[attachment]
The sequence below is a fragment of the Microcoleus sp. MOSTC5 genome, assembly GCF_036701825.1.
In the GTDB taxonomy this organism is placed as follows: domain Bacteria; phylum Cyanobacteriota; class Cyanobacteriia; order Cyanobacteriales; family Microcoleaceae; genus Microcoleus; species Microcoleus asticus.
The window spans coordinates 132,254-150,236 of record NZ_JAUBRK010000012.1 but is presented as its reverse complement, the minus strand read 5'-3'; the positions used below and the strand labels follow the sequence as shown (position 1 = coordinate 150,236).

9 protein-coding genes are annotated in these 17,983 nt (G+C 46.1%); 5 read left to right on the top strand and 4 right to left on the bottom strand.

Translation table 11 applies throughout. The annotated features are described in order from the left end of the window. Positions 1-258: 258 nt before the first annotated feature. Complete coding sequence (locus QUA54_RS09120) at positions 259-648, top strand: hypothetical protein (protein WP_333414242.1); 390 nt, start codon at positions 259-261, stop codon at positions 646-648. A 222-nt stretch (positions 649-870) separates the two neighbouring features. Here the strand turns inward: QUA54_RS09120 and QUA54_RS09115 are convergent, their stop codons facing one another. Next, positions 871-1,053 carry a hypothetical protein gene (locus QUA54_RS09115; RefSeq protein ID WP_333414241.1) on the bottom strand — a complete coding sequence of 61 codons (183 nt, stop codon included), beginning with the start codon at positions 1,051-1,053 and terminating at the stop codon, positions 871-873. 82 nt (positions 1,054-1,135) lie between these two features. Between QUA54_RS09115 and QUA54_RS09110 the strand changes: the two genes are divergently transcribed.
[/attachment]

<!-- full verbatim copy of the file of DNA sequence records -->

The sequence below is a fragment of the Microcoleus sp. MOSTC5 genome, assembly GCF_036701825.1.
In the GTDB taxonomy this organism is placed as follows: domain Bacteria; phylum Cyanobacteriota; class Cyanobacteriia; order Cyanobacteriales; family Microcoleaceae; genus Microcoleus; species Microcoleus asticus.
The window spans coordinates 132,254-150,236 of record NZ_JAUBRK010000012.1 but is presented as its reverse complement, the minus strand read 5'-3'; the positions used below and the strand labels follow the sequence as shown (position 1 = coordinate 150,236).

9 protein-coding genes are annotated in these 17,983 nt (G+C 46.1%); 5 read left to right on the top strand and 4 right to left on the bottom strand.

Translation table 11 applies throughout. The annotated features are described in order from the left end of the window. Positions 1-258: 258 nt before the first annotated feature. Complete coding sequence (locus QUA54_RS09120) at positions 259-648, top strand: hypothetical protein (protein WP_333414242.1); 390 nt, start codon at positions 259-261, stop codon at positions 646-648. A 222-nt stretch (positions 649-870) separates the two neighbouring features. Here the strand turns inward: QUA54_RS09120 and QUA54_RS09115 are convergent, their stop codons facing one another. Next, positions 871-1,053 carry a hypothetical protein gene (locus QUA54_RS09115; RefSeq protein ID WP_333414241.1) on the bottom strand — a complete coding sequence of 61 codons (183 nt, stop codon included), beginning with the start codon at positions 1,051-1,053 and terminating at the stop codon, positions 871-873. 82 nt (positions 1,054-1,135) lie between these two features. Between QUA54_RS09115 and QUA54_RS09110 the strand changes: the two genes are divergently transcribed.